Jealous Guy: God and Practice

Exodus 34:14 Exodus “For thou shalt worship no other god: for the Lord, whose name is Jealous, is a jealous God…” What a difference a word makes. This word, “jealous,” was one of the words that got me out of organized religion. I had started meditating and experienced that my soul, when unencumbered with ego, was in alignment with God, no matter what. I’d become convinced that Identification with ego is the issue, and that it’s this way with everyone. It was a type and power of liberation that I had never experienced. So many things, including self-labels that I had been carrying for decades, simply dropped to the floor like poorly fit clothing – which had only looked good in a hall of mirro

A Study on the Entrapment of Being "Right"

I've experienced it, participated in it, been sickened by it, and I see it everywhere: attachment to being "right." Just as ice turns to water, concrete comes from sand and stagnation happens when flow ceases, attachment to being "right" can lead to a stance toward life that can actually stifle, rather than enhance it. To illustrate, I'm reminded of a scene from, "Avatar." Sully is meeting Mo'at, the spiritual leader of the Na'vi, for the first time, and he expresses a desire to learn their ways. She scoffs at him, saying, "It's hard to fill a cup that is already full." The point is that, as a visiting human, he "knows" so much that he is unteachable. This is a common situation. The short v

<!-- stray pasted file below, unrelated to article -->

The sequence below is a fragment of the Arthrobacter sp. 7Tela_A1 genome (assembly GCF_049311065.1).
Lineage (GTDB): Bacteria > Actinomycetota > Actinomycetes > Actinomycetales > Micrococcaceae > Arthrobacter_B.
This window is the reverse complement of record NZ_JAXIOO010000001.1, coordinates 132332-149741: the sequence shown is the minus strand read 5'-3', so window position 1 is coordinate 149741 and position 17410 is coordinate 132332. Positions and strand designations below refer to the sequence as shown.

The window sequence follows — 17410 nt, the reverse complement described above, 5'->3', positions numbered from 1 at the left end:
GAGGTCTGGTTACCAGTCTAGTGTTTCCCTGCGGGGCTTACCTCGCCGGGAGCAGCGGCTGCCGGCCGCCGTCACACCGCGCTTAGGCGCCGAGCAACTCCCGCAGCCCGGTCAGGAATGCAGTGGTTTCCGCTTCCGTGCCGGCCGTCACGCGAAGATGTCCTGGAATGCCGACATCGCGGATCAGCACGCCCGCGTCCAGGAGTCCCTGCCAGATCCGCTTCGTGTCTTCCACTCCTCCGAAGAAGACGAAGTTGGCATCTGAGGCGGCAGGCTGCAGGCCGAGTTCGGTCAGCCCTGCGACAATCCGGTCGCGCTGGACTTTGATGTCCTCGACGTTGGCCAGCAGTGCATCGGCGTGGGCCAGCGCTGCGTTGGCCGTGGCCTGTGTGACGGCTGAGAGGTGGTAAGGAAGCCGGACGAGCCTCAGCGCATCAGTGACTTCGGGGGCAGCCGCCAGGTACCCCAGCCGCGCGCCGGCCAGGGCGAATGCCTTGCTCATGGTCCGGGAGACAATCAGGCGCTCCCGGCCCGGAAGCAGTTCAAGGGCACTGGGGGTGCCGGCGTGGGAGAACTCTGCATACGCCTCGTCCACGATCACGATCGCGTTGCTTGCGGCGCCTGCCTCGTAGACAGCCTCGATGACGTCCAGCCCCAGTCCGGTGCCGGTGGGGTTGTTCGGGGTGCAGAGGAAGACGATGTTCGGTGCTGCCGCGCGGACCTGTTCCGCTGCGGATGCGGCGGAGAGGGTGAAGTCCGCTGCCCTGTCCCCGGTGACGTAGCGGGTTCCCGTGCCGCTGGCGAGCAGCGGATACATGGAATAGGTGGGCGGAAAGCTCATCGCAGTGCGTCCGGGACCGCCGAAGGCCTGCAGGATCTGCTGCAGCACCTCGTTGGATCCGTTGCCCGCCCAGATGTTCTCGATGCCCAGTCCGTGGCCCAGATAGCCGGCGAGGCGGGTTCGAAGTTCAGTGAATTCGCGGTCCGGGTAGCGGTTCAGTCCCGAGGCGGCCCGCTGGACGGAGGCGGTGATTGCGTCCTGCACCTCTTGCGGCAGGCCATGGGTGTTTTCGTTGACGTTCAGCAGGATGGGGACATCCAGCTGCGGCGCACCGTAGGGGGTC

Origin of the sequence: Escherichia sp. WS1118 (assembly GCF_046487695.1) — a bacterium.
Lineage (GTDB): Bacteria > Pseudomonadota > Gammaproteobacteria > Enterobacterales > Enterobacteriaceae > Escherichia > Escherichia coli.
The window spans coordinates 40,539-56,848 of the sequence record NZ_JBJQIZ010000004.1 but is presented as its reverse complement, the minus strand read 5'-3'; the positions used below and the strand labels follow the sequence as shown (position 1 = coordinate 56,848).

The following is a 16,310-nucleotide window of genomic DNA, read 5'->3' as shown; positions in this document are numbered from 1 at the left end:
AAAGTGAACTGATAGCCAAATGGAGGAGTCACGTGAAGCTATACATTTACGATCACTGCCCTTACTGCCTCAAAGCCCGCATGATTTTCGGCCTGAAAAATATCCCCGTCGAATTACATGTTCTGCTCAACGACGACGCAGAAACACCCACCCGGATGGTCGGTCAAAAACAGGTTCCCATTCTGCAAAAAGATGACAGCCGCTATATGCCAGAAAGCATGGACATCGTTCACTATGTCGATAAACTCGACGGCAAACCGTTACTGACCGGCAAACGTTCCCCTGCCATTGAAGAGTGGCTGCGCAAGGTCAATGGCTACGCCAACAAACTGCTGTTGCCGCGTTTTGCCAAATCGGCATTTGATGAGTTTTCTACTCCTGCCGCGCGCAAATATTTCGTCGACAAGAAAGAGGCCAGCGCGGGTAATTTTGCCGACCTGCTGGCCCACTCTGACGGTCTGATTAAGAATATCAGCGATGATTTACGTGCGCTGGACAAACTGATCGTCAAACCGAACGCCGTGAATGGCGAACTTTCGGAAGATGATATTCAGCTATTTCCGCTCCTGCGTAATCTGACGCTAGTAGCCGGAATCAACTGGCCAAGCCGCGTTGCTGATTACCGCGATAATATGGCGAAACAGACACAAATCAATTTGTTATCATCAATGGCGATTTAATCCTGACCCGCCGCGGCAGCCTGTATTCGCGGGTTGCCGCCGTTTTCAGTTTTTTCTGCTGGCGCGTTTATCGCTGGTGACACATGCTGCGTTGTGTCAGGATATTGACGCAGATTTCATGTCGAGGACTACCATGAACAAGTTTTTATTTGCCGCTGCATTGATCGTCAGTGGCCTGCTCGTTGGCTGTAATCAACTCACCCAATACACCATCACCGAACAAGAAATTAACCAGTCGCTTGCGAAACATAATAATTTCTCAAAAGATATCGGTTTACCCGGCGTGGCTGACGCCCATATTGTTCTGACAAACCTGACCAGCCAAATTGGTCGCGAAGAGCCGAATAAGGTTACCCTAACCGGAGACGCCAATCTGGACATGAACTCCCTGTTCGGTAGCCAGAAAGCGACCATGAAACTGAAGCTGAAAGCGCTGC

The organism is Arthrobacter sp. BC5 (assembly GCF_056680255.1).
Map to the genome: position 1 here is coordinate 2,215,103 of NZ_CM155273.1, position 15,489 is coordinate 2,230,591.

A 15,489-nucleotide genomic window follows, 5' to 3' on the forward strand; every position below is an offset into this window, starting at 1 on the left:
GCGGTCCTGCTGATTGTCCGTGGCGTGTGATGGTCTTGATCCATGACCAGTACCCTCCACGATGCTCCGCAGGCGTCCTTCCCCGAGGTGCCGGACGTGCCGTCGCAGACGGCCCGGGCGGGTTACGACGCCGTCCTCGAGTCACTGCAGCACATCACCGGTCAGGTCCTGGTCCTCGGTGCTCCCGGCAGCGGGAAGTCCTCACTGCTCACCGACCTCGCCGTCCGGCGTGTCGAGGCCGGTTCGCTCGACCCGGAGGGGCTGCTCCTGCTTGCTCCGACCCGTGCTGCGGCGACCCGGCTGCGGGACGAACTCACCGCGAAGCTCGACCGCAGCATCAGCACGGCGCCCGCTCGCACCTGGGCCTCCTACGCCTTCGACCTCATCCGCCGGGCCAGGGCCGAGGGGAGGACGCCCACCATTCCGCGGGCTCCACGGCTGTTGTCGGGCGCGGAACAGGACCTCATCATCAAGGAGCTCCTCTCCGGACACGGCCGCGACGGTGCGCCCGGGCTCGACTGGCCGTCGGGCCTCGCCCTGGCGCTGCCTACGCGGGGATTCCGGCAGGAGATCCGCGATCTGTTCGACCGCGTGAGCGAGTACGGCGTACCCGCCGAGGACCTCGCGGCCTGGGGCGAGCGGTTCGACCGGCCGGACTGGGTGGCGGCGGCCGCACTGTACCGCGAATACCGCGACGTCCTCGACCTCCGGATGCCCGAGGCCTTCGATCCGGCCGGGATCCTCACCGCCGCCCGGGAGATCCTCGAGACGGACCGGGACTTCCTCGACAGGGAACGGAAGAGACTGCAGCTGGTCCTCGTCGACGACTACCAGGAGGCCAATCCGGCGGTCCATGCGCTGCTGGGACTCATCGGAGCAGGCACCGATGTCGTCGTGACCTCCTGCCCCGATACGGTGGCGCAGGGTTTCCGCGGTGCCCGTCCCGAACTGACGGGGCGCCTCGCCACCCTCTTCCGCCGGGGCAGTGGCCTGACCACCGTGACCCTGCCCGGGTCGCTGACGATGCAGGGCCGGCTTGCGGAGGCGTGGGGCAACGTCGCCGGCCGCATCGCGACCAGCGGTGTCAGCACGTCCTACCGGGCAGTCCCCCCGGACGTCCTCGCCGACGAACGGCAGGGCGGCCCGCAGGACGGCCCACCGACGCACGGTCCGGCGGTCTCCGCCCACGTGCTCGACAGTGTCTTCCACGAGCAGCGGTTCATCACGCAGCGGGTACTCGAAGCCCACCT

Shamanic Grounding

The core practice of shamanism, I'm convinced, is the use of the physical to embody, attract and manifest the spiritual. This seems counter-intuitive when we consider that idea that nothing physical manifests without an energetic genesis. How then does the physical manifest the spiritual? The answer lies in the understanding that, before we use the physical to manifest the spiritual, a seed of the spiritual has to precede it. Let me illustrate. One of the practices I've been taught is the "sand painting" (pictured above). This is a tool that uses natural elements - in this case, sand, stones and wood - to physically "illustrate" an intention. While I generally don't make it a practice to sh

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